The Captain’s eyes go dark, his face an emotionless mask. He takes my measure from where he stands, just a few yards away, his mechanical hand balling itself into a gloved fist. “No, Gwendolyn,” he says softly, his voice rough and filled a desolation that makes my whole body go still. “It’s not your allegiance I want.”
Agh, 30% into the book and already hardcore!
No love triangle here, but it didn't stop the heroine's knees from trembling because of Captain's beauty and Pan's too. Agh, she doesn't know whom to trust: Pan or Captain, but they are both so sexy and beautiful and masculine *face palm* Girl was kidnapped, girl was almost killed, girl needs to find a way out of this mess, but all she does is starry eyes at male characters.
I should struggle. I should pull away from him and make it clear just how distasteful I find him. But I can’t. His voice curls about my brain, and the warmth of him, the solidness of his body against mine, is suddenly too real. Too immediate for me to even process. He laughs then, softly, as though he knows just how weak I am, and the sound of it rumbles up out of his chest and across every one of my nerve endings.
Still, the longer we fly, the more I find myself drawn to him. The more I find myself wanting him to look at me.
Maybe it’s because he smells like the night, wild and free as the wind whipping through my hair, but it takes all my focus not to let myself lean into him. His is a cold scent, distant and empty as a winter day, but that doesn’t make it any less enticing. I want to breathe him in, and it’s only when he chuckles darkly that I realize I’m doing just that.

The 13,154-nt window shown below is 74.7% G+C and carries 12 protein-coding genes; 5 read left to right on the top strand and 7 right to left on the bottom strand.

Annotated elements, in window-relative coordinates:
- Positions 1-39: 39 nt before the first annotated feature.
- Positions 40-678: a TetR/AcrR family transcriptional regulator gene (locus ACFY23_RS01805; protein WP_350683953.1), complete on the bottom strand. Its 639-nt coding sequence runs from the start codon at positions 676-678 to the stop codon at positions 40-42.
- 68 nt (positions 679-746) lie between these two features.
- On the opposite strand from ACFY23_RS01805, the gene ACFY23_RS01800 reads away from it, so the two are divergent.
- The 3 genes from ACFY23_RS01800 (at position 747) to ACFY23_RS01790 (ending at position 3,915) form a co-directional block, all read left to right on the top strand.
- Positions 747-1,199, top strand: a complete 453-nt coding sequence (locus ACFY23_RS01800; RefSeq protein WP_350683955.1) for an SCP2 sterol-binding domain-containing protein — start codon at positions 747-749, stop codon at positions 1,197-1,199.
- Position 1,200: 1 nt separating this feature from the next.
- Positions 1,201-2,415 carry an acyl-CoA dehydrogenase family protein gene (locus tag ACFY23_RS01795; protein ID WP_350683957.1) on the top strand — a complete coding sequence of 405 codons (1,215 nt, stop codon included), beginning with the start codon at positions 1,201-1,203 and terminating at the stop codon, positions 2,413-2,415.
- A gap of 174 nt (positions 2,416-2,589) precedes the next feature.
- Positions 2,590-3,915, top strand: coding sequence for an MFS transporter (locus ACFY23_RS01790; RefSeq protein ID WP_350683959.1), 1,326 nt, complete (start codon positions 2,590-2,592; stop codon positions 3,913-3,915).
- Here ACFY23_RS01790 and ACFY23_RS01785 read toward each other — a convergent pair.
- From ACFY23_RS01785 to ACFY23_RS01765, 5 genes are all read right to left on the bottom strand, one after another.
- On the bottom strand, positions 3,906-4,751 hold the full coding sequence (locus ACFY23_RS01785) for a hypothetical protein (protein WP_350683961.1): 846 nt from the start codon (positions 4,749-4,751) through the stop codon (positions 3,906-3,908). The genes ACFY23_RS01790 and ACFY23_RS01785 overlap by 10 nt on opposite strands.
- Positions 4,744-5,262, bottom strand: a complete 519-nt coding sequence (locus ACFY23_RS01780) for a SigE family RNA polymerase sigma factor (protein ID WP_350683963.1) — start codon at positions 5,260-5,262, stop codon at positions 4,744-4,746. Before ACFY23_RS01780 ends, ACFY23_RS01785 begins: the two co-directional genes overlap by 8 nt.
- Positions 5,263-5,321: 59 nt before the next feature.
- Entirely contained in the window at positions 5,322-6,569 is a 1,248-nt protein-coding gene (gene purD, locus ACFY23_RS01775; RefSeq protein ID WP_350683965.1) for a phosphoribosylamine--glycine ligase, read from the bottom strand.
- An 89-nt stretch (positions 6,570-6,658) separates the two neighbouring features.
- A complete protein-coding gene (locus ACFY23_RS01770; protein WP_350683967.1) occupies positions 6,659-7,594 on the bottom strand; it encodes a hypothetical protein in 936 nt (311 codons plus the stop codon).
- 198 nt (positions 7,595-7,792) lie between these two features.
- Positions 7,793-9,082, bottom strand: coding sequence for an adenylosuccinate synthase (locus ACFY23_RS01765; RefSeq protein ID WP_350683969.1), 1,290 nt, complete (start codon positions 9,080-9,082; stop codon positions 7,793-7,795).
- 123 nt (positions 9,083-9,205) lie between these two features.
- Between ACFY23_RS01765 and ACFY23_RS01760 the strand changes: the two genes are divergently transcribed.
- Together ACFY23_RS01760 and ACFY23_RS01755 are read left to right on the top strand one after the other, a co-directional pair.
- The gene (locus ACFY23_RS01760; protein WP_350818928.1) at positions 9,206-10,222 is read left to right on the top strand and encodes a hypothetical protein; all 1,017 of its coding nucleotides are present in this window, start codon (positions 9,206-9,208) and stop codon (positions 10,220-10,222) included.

- Peter Pan. I honestly don't understand the purpose of this character. Don't get me wrong, at first I understood but in the end his character didn't make any sense. Hard to explain without spoilers, but let's just say that Pan's purpose in the story wasn't fulfilled and that sucks, because he played a significant role in the book and then he was just left hanging aimlessly in the plot hole.
- World-building. Erratic, partly done. At first it was good, but the longer I read the more I questioned the world in the book and how it worked. I didn't find the explanation author gave us satisfying. Just no.
- Plot. It's even worse than the world-building. What happened closer to the end was just meh. New characters appeared, new plot twists were suppose to shock me into liking the story but they were terribly done, absurdly even. Where logic, where consistency? That is not how you build most of the book and then crush it all, because you want something entirely new? I don't get it.
- The ending. The worst part of the book. It was utterly ridiculous. Am I suppose to buy the stuff? Am I suppose to believe that leaving things like that is okay? Maybe author wants us to rely on hints about the possibility of the sequel, but it still does not justify the pile of unanswered questions we were left with. The ending made the whole book pointless, annulled the meaning of the story and characters lost their place in the book, they just left hanging somewhere with no purpose.
It just seems that most of the book is underdeveloped. Author started something intriguing and dark and couldn't keep up with her imagination. She tangled up in her own ideas, and like the ever changing island of Neverland, author changed her vision of the story more times than my poor brain could except. It's really sad, because like a lost child I wanted this book to give me direction and purpose, but in the end I only got more lost.
All images courtesy of Pinterest.
“Hers might never be calm or easy paintings, but those canvases are the way she keeps herself centered. She needs to create, or she will lose herself bit by bit to her fears and delusions.”